On November 20, 2007, the Department of Labor (“DOL”) proposed to expand the categories of assets that can be accepted by an employee benefit plan in settlement of litigation under Prohibited Transaction Class Exemption (“PTE”) 2003-39. (Click here for a copy.) That ERISA class exemption currently permits receipt of cash by a plan when releasing its claims to settle actual or threatened litigation against a related party (a “party in interest”), and any related extension of credit for installment payments. Based on input from practitioners and independent fiduciaries and its own review of ERISA class action settlements, DOL concluded that there are circumstances where plan participants and beneficiaries are well-served by settlements involving other forms of consideration. Accordingly, DOL proposed on its own motion to amend the exemption.

The proposed amendment would, in general, permit plans to accept as a litigation settlement, in addition to cash:

  •  Non-cash consideration, including the written promise of future employer contributions and benefit enhancements, where that consideration can be objectively valued; and
  • Non-qualifying employer securities such as warrants and stock rights. (ERISA restricts the securities issued by an employer than a plan may acquire or hold, and to date individual exemptions have been required for a plan to accept “non-qualifying” securities in settlements.) The expanded relief would encompass the acquisition of such securities in settlement of litigation, including bankruptcy proceedings, and the plan’s subsequent holding, exercise and disposition of those securities.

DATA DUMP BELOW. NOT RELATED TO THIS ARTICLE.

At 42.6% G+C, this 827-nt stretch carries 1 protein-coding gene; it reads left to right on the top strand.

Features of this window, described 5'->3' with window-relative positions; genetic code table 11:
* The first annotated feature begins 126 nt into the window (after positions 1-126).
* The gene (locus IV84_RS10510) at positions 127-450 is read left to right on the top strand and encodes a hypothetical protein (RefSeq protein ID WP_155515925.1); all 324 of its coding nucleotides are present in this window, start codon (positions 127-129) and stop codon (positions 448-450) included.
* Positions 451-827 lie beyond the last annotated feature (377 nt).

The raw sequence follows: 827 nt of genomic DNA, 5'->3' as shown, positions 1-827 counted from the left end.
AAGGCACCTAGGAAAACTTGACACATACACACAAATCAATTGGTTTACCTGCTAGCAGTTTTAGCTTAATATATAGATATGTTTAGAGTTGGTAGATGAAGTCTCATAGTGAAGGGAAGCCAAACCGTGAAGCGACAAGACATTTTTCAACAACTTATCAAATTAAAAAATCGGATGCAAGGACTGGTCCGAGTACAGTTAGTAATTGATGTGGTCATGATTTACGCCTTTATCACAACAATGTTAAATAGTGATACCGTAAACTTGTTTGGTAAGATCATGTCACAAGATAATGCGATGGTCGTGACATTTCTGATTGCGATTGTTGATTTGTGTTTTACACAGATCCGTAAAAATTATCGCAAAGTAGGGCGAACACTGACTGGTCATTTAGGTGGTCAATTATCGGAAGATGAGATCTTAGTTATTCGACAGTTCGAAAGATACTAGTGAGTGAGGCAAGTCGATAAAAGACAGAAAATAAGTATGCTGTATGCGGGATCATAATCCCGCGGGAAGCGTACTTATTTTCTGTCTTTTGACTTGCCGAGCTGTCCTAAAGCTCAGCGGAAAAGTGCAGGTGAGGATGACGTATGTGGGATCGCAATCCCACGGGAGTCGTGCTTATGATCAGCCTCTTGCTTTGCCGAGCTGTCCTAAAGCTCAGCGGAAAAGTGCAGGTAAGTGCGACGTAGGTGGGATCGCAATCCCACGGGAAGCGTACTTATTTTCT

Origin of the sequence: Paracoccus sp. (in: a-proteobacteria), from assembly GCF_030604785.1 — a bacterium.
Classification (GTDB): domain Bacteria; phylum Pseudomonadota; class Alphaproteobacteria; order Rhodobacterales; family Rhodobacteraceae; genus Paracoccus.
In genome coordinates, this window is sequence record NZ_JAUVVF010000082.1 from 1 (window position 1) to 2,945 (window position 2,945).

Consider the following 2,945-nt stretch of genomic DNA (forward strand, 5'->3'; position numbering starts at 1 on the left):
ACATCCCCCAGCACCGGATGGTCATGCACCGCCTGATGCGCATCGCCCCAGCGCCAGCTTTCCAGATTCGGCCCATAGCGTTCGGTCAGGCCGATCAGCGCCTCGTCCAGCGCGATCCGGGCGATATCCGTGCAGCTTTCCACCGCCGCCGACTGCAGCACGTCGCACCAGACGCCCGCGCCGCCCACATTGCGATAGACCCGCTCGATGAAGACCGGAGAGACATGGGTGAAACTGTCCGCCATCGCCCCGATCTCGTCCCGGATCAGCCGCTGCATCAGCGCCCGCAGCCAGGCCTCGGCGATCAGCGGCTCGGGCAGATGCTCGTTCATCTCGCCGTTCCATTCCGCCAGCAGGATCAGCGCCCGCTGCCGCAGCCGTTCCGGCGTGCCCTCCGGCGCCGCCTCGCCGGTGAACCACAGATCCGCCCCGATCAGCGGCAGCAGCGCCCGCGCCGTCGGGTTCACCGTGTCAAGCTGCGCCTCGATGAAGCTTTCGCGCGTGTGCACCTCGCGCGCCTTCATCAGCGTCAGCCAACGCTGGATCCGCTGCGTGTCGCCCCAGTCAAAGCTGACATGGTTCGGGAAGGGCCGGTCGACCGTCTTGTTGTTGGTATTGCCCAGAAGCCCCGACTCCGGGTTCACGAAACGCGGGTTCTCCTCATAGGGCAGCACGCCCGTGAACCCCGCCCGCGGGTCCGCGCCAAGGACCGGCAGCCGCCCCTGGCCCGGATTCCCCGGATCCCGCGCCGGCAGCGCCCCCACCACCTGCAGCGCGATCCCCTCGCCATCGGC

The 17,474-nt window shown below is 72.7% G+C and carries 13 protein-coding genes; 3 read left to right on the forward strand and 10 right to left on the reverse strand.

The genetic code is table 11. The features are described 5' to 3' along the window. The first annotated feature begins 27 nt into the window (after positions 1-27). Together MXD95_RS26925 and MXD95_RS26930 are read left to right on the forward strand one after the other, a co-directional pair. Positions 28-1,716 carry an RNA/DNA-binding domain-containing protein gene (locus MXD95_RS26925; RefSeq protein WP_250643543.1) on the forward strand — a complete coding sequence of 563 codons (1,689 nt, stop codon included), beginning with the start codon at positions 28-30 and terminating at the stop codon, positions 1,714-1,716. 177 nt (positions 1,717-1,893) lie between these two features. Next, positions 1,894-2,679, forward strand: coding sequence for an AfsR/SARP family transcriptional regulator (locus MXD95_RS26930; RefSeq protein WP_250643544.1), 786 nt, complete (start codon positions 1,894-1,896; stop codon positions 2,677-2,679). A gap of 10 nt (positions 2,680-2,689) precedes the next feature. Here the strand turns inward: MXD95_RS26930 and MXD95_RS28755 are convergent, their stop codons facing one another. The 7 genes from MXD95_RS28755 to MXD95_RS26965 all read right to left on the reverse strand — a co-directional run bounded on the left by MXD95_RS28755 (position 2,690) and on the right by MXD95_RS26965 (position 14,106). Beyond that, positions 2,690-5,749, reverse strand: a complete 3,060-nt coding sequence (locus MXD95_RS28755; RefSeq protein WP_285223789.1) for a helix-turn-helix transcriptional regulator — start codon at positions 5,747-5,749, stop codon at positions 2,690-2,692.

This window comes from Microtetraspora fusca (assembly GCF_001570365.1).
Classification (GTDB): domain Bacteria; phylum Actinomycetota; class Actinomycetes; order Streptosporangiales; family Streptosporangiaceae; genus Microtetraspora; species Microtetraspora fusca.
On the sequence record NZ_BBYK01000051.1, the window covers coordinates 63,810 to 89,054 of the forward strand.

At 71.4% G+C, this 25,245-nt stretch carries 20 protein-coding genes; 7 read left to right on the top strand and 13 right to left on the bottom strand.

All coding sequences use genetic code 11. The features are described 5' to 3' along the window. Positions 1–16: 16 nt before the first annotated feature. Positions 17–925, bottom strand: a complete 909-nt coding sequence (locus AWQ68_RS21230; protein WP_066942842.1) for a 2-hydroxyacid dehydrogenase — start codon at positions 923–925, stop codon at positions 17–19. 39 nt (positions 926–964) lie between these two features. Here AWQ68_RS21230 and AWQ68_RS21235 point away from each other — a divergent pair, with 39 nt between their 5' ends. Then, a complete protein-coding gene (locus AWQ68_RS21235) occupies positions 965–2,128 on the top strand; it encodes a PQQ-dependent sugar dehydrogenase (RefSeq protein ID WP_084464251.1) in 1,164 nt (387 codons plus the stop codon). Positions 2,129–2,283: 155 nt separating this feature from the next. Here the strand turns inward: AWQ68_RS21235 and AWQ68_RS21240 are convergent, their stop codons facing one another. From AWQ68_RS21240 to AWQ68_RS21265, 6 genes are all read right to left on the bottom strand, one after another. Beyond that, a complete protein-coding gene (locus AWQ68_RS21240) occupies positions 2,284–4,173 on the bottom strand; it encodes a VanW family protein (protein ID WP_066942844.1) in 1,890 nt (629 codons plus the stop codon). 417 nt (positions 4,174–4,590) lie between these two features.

The plan may not pay any commission in connection with the acquisition of non-cash assets.

The DOL also proposed to redraft the exemption to clarify that an independent “Authorizing Fiduciary” must:

  • Acknowledge in writing that it is acting as a fiduciary for the plan;
  • Review the reasonableness of the entire settlement – including the scope of the release of claims, the value of any non-cash consideration, and the reasonableness of attorneys fees for plaintiff’s counsel paid from the plan’s recovery;
  • Make specified determinations with respect to accepting non-cash consideration generally and benefit enhancements specifically; and
  • Authorize the settlement.

Also, at the time of settlement and thereafter, the Authorizing Fiduciary or another independent fiduciary generally must act for the plan with respect to any non-cash property received from the employer.

The proposed amendments to PTE 2003-39 would be effective upon publication in final form in the Federal Register. Comments on the proposal are due before January 22, 2008.